But it is Mayer Brown that has scored a leading role defending the German carmaker in consumer lawsuits in the U.S., a source with knowledge of the situation confirmed. The firm's team, led by Los Angeles litigation partner John Nadolenco, has submitted a filing for Volkswagen in a federal lawsuit in Los Angeles brought by a group of plaintiffs. Mayer Brown isn't known to have strong links to Volkswagen, although appellate lawyer Timothy Bishop represented Volkswagen's German parent company in a wrongful death lawsuit heard by the U.S. Supreme Court in 1988, while the firm's German practice has advised the company on financings, according to its website.

Meanwhile, Volkswagen's board has appointed Jones Day to conduct an internal investigation, with partners Johannes Perlitt in Frankfurt and Johannes Zöttl in Düsseldorf playing a role, according to the German publication Juve. Both joined the firm last year from Clifford Chance as part of Jones Day's expansion in Germany. (While at Clifford Chance, Perlitt advised Volkswagen on its merger with Porsche.) Jones Day declined to comment.

Kirkland & Ellis has also been involved, according to the EPA notice of violation, which was sent to various Volkswagen executives and Kirkland partner Stuart Drake, an environmental defense specialist based in Washington, D.C., whose automotive industry clients have included General Motors Co. and Toyota Motor Corp. Drake has very relevant expertise: In the late 1990s, he represented the Truck Manufacturers Association after the EPA claimed that from 1987 to 1998, companies that sold heavy-duty diesel engines equipped them with defeat devices to make their engines appear less polluting. The companies eventually paid $1 billion to settle. Kirkland is currently representing General Motors in multidistrict litigation related to GM ignition switch and vehicle recalls. The firm declined to provide The American Lawyer with detail on the exact nature of its work for Volkswagen.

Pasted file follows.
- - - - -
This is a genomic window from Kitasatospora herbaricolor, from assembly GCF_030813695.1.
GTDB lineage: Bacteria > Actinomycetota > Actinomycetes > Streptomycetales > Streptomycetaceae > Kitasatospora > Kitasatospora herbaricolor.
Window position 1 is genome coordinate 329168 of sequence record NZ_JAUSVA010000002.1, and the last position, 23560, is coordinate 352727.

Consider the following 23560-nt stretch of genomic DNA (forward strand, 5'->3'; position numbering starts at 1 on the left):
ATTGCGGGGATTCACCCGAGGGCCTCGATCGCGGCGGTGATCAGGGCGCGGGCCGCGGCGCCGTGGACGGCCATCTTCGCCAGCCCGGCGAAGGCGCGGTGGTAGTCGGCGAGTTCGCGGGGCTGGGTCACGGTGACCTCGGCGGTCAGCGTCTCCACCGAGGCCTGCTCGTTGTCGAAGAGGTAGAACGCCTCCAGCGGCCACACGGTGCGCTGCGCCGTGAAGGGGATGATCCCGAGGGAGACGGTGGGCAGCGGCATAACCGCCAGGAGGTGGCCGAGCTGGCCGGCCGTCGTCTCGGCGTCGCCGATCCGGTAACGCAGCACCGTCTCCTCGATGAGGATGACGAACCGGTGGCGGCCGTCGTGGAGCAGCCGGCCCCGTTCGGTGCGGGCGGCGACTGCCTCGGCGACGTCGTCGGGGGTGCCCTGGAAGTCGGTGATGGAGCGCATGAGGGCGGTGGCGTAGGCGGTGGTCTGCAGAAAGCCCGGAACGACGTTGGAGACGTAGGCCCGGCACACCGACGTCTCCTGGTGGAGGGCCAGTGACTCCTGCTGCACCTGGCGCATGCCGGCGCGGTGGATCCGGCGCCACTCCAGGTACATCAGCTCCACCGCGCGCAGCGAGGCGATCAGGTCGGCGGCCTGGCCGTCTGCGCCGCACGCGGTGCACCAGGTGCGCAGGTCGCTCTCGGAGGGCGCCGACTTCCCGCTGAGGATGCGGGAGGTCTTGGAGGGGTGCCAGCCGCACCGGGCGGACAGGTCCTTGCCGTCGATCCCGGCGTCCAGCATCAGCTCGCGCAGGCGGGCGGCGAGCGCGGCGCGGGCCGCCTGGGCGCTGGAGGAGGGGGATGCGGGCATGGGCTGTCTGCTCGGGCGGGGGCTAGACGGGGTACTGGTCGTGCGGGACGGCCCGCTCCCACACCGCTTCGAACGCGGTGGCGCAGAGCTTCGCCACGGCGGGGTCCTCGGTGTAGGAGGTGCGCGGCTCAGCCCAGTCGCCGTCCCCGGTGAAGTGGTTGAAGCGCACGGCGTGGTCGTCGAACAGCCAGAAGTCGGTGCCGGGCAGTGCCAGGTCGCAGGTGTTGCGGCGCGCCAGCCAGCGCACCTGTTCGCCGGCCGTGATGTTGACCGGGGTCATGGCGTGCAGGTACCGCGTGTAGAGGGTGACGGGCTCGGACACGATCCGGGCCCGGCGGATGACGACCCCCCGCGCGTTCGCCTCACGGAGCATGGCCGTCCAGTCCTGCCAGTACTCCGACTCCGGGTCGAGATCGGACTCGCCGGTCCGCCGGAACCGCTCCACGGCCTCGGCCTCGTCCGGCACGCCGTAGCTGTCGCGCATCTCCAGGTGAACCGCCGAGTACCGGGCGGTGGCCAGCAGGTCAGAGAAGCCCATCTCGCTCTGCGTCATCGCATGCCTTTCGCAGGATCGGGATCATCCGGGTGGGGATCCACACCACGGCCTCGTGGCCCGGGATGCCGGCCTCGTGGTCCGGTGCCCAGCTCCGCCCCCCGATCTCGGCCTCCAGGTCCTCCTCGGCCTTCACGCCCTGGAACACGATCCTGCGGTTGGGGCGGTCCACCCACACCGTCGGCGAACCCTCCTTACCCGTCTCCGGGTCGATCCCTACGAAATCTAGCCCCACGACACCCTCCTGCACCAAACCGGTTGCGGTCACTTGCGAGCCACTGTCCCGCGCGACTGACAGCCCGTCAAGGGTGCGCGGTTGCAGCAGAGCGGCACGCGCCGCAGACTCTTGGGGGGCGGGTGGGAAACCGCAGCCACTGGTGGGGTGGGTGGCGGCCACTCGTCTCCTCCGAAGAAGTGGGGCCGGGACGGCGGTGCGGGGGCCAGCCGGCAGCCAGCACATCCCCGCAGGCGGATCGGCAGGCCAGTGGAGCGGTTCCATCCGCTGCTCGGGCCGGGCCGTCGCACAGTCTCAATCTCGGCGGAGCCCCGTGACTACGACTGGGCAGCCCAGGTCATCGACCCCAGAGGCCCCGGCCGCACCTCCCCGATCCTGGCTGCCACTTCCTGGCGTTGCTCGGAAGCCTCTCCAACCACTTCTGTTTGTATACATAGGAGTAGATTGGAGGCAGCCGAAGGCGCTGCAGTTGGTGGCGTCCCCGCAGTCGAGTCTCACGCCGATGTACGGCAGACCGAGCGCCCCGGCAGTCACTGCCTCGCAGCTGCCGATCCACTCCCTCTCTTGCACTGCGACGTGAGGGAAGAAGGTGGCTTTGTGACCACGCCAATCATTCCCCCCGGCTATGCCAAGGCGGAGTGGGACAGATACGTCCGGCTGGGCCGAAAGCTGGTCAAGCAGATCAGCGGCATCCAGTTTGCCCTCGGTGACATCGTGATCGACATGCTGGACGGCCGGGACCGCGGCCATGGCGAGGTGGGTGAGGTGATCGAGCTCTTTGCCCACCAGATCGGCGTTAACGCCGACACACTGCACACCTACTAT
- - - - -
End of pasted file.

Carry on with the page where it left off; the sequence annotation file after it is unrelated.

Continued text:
The truly global scandal has spread well beyond the U.S. and Germany. In Canada, Volks­wagen is facing investigations by Environment Canada and Ontario's Ministry of the Environment and Climate Change. In the United Kingdom, meanwhile, claimant firms Leigh Day and Slater & Gordon are preparing for potential class actions after Volkswagen admitted that almost 1.2 million cars sold in the U.K. may have been fitted with the cheat device. Slater & Gordon head of group litigation Jacqueline Young says that almost 2,100 Volkswagen car owners have contacted the firm for advice, while Leigh Day in September issued a letter to Volkswagen on behalf of more than 1,200 customers demanding compensation and a full refund of the premium they paid for supposedly "clean" diesel cars.

A spokeswoman for Volks­wagen, which has allocated 6.5 billion euros to cover the costs of the scandal, says that the company is unable to comment on specific litigation cases and is "fully cooperating with all investigations."

Reprinted with permission from the November 2, 2015 edition of The American Lawyer © 2015 ALM Properties, Inc. All rights reserved. Further duplication without permission is prohibited.